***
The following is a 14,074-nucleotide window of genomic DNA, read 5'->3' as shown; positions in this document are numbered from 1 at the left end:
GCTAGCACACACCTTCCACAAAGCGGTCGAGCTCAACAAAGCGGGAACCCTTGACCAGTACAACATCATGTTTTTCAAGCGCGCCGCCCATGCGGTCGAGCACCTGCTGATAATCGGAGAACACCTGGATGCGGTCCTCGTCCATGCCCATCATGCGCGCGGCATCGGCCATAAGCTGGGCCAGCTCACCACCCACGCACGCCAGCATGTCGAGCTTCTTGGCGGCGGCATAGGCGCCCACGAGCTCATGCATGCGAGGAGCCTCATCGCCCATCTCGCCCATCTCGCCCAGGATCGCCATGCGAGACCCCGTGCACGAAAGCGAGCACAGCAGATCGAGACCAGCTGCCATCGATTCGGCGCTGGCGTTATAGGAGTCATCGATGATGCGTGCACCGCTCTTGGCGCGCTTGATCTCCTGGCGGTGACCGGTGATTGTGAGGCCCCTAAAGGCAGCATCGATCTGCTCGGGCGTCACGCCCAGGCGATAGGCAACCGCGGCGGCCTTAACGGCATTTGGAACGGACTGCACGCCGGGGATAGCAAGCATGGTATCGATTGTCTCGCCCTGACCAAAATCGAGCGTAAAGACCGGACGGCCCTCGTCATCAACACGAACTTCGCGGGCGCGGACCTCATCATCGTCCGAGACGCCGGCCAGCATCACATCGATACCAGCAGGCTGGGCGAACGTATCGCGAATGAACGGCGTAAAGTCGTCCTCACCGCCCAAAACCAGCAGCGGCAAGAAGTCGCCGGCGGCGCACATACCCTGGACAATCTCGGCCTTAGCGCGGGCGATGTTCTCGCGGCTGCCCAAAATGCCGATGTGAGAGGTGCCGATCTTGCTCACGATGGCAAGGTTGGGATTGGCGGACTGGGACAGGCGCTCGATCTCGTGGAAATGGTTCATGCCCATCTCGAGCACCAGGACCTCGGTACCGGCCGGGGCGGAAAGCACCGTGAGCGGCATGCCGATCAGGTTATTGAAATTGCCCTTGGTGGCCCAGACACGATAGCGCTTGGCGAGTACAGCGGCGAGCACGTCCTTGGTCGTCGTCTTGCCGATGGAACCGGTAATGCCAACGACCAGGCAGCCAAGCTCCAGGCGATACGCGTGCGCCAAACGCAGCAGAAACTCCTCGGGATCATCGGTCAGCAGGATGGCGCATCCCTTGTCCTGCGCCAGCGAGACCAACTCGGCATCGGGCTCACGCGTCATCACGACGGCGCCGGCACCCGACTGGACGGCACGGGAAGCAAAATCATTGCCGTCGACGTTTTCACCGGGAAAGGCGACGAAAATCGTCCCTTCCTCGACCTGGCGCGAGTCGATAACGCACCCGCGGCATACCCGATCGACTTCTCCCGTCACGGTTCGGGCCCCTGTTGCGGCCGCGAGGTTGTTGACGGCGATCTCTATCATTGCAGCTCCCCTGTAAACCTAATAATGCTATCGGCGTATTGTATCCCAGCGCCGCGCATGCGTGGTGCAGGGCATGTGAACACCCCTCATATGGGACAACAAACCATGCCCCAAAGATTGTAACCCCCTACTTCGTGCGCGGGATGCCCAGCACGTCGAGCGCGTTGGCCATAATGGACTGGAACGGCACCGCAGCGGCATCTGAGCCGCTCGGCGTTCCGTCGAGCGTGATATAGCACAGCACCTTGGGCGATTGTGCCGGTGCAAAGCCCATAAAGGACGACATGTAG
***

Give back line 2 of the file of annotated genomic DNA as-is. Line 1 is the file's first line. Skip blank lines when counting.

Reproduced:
GCTAGCACACACCTTCCACAAAGCGGTCGAGCTCAACAAAGCGGGAACCCTTGACCAGTACAACATCATGTTTTTCAAGCGCGCCGCCCATGCGGTCGAGCACCTGCTGATAATCGGAGAACACCTGGATGCGGTCCTCGTCCATGCCCATCATGCGCGCGGCATCGGCCATAAGCTGGGCCAGCTCACCACCCACGCACGCCAGCATGTCGAGCTTCTTGGCGGCGGCATAGGCGCCCACGAGCTCATGCATGCGAGGAGCCTCATCGCCCATCTCGCCCATCTCGCCCAGGATCGCCATGCGAGACCCCGTGCACGAAAGCGAGCACAGCAGATCGAGACCAGCTGCCATCGATTCGGCGCTGGCGTTATAGGAGTCATCGATGATGCGTGCACCGCTCTTGGCGCGCTTGATCTCCTGGCGGTGACCGGTGATTGTGAGGCCCCTAAAGGCAGCATCGATCTGCTCGGGCGTCACGCCCAGGCGATAGGCAACCGCGGCGGCCTTAACGGCATTTGGAACGGACTGCACGCCGGGGATAGCAAGCATGGTATCGATTGTCTCGCCCTGACCAAAATCGAGCGTAAAGACCGGACGGCCCTCGTCATCAACACGAACTTCGCGGGCGCGGACCTCATCATCGTCCGAGACGCCGGCCAGCATCACATCGATACCAGCAGGCTGGGCGAACGTATCGCGAATGAACGGCGTAAAGTCGTCCTCACCGCCCAAAACCAGCAGCGGCAAGAAGTCGCCGGCGGCGCACATACCCTGGACAATCTCGGCCTTAGCGCGGGCGATGTTCTCGCGGCTGCCCAAAATGCCGATGTGAGAGGTGCCGATCTTGCTCACGATGGCAAGGTTGGGATTGGCGGACTGGGACAGGCGCTCGATCTCGTGGAAATGGTTCATGCCCATCTCGAGCACCAGGACCTCGGTACCGGCCGGGGCGGAAAGCACCGTGAGCGGCATGCCGATCAGGTTATTGAAATTGCCCTTGGTGGCCCAGACACGATAGCGCTTGGCGAGTACAGCGGCGAGCACGTCCTTGGTCGTCGTCTTGCCGATGGAACCGGTAATGCCAACGACCAGGCAGCCAAGCTCCAGGCGATACGCGTGCGCCAAACGCAGCAGAAACTCCTCGGGATCATCGGTCAGCAGGATGGCGCATCCCTTGTCCTGCGCCAGCGAGACCAACTCGGCATCGGGCTCACGCGTCATCACGACGGCGCCGGCACCCGACTGGACGGCACGGGAAGCAAAATCATTGCCGTCGACGTTTTCACCGGGAAAGGCGACGAAAATCGTCCCTTCCTCGACCTGGCGCGAGTCGATAACGCACCCGCGGCATACCCGATCGACTTCTCCCGTCACGGTTCGGGCCCCTGTTGCGGCCGCGAGGTTGTTGACGGCGATCTCTATCATTGCAGCTCCCCTGTAAACCTAATAATGCTATCGGCGTATTGTATCCCAGCGCCGCGCATGCGTGGTGCAGGGCATGTGAACACCCCTCATATGGGACAACAAACCATGCCCCAAAGATTGTAACCCCCTACTTCGTGCGCGGGATGCCCAGCACGTCGAGCGCGTTGGCCATAATGGACTGGAACGGCACCGCAGCGGCATCTGAGCCGCTCGGCGTTCCGTCGAGCGTGATATAGCACAGCACCTTGGGCGATTGTGCCGGTGCAAAGCCCATAAAGGACGACATGTAG